Bees Drink Human Sweat, Tears

Bees and fruit flies feed on human tears. (Images Copyright 2009, Journal of the Kansas Entomological Society)

What's tastier than meat and cheese? Sweat and tears, for bees anyway.

Though they're not as popular as their honeybee cousins, sweat sucking and tear drinking bees are making a buzz in cities across the country.

"They use humans as a salt lick," John Ascher, who oversees the a database of 700,000 species of bee at the American Museum of Natural History in New York, told the Wall Street Journal.

Ascher discovered Lasioglossum gotham, New York City's very own sweat bee, while walking through Brooklyn's Prospect Park.

The tiny insects rarely sting and might even go unnoticed on a sweaty arm or leg. But researchers in Thailand went one step further, allowing bees to sip from their eyes.

"On landing, automatic blinking with the eye often prevented the bee from getting a firm hold, causing it to fall off the eyelashes," the researchers wrote in a study titled, " Bees That Drink Human Tears." "If so, the bee persistently tried again and again until it was successful, or finally gave up and flew off."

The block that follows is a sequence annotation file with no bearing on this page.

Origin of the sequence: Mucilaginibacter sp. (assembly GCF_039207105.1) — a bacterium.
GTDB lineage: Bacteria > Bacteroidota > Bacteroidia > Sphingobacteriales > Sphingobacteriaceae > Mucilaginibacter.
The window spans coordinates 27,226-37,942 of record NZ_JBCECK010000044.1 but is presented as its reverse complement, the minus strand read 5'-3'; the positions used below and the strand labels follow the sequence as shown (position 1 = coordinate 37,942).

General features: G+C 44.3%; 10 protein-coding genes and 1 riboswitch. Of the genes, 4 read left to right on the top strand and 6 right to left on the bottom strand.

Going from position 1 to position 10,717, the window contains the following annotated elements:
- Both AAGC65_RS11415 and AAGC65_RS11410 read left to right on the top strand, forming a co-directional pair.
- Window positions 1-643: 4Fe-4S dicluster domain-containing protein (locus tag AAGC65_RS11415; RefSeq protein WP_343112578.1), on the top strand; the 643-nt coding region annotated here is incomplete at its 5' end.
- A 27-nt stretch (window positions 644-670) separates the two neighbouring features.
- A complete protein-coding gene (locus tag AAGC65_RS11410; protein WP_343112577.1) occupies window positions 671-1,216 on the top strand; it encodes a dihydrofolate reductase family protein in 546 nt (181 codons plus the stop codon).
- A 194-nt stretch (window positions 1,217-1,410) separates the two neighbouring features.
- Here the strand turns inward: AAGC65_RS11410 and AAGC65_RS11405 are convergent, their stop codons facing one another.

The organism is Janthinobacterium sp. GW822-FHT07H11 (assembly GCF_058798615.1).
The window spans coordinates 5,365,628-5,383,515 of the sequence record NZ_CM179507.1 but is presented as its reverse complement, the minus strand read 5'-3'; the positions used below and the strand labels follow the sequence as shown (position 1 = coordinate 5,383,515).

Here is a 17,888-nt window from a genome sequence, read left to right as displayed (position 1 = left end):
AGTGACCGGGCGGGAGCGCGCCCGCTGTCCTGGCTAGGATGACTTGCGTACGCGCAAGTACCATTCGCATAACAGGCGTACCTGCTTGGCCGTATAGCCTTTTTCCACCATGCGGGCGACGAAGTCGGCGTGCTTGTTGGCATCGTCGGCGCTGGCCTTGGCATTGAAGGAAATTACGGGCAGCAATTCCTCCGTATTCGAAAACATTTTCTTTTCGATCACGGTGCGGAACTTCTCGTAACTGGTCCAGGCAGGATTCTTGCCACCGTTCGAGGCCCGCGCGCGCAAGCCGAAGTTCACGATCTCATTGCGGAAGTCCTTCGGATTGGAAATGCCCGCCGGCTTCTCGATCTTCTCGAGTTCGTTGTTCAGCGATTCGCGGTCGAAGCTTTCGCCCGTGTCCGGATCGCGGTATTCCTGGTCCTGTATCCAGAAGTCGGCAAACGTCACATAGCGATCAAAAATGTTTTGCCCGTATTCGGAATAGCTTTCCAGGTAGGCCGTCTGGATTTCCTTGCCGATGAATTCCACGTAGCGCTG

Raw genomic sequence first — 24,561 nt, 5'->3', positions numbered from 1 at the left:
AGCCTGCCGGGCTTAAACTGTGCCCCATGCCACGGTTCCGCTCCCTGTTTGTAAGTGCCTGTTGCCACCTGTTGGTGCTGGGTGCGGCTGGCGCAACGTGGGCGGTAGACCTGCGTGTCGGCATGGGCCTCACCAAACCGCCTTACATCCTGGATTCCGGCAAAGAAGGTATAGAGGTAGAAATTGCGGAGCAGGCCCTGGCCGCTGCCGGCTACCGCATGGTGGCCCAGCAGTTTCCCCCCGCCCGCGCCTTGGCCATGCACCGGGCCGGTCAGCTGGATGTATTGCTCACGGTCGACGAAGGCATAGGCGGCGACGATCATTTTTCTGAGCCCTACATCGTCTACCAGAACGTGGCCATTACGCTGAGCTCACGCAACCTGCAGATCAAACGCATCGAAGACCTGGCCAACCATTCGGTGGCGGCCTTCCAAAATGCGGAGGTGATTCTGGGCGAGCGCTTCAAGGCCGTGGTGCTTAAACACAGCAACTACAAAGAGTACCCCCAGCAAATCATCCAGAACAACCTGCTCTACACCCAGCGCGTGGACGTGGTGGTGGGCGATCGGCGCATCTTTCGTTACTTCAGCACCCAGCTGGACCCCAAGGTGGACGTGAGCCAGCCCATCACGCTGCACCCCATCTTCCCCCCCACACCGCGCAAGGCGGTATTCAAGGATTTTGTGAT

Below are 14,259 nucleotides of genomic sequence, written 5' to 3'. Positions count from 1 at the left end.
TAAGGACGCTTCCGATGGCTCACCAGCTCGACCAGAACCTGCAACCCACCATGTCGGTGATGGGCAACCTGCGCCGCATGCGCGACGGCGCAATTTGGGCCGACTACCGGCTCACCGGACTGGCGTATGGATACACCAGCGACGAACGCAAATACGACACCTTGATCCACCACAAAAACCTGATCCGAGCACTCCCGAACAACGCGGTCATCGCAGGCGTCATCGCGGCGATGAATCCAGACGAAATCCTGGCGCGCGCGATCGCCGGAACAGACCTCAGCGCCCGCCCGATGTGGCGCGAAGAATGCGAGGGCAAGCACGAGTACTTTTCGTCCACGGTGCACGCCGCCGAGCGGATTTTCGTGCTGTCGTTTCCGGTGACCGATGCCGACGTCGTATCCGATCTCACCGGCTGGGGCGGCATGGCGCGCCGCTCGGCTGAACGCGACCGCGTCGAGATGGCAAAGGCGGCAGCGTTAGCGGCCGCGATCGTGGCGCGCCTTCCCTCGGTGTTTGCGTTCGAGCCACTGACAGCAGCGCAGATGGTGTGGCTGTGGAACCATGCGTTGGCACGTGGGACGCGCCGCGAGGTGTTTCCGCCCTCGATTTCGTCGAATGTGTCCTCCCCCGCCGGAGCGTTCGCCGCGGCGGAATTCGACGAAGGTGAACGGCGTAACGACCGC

When the odd bee did latch on, the researcher was often unaware. But when several bees set up shop, it was a different story.

"The experience was rather unpleasant, causing strong tear flow," the authors wrote in the 2009 study published in the Journal of the Kansas Entomological Society. "Once a bee had settled and more were approaching, these tended to settle near each other in a row. Closing the eye did not necessarily dislodge bees but some continued to suck at the slit. They were even able to find and settle at closed eyes."

Sweat suckers and tear drinkers favored bodily fluids over smoked fish, fresh meat, gruyere cheese and chocolaty Ovaltine, according to the study. The researchers suspect salt or other proteins and sweat and tears provide vital nutrients for the tiny workers - something to keep in mind on those hot summer days.